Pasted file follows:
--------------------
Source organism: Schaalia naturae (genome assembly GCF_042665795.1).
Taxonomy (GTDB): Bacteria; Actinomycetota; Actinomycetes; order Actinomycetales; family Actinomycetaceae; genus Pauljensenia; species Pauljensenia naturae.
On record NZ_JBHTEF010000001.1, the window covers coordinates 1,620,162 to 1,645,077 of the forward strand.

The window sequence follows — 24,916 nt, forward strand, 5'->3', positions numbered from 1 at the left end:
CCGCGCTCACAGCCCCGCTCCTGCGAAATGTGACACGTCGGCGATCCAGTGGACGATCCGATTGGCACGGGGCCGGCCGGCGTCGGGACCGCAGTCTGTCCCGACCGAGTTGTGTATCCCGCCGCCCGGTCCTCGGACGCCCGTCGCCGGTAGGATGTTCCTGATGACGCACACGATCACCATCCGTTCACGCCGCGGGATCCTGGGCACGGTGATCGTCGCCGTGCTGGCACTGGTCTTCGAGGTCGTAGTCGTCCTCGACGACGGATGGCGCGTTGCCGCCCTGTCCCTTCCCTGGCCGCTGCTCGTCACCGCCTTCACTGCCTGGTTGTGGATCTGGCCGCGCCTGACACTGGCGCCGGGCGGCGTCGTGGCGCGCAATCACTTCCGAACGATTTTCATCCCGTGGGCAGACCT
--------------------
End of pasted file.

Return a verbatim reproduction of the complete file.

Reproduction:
Source organism: Schaalia naturae (genome assembly GCF_042665795.1).
Taxonomy (GTDB): Bacteria; Actinomycetota; Actinomycetes; order Actinomycetales; family Actinomycetaceae; genus Pauljensenia; species Pauljensenia naturae.
On record NZ_JBHTEF010000001.1, the window covers coordinates 1,620,162 to 1,645,077 of the forward strand.

The window sequence follows — 24,916 nt, forward strand, 5'->3', positions numbered from 1 at the left end:
CCGCGCTCACAGCCCCGCTCCTGCGAAATGTGACACGTCGGCGATCCAGTGGACGATCCGATTGGCACGGGGCCGGCCGGCGTCGGGACCGCAGTCTGTCCCGACCGAGTTGTGTATCCCGCCGCCCGGTCCTCGGACGCCCGTCGCCGGTAGGATGTTCCTGATGACGCACACGATCACCATCCGTTCACGCCGCGGGATCCTGGGCACGGTGATCGTCGCCGTGCTGGCACTGGTCTTCGAGGTCGTAGTCGTCCTCGACGACGGATGGCGCGTTGCCGCCCTGTCCCTTCCCTGGCCGCTGCTCGTCACCGCCTTCACTGCCTGGTTGTGGATCTGGCCGCGCCTGACACTGGCGCCGGGCGGCGTCGTGGCGCGCAATCACTTCCGAACGATTTTCATCCCGTGGGCAGACCT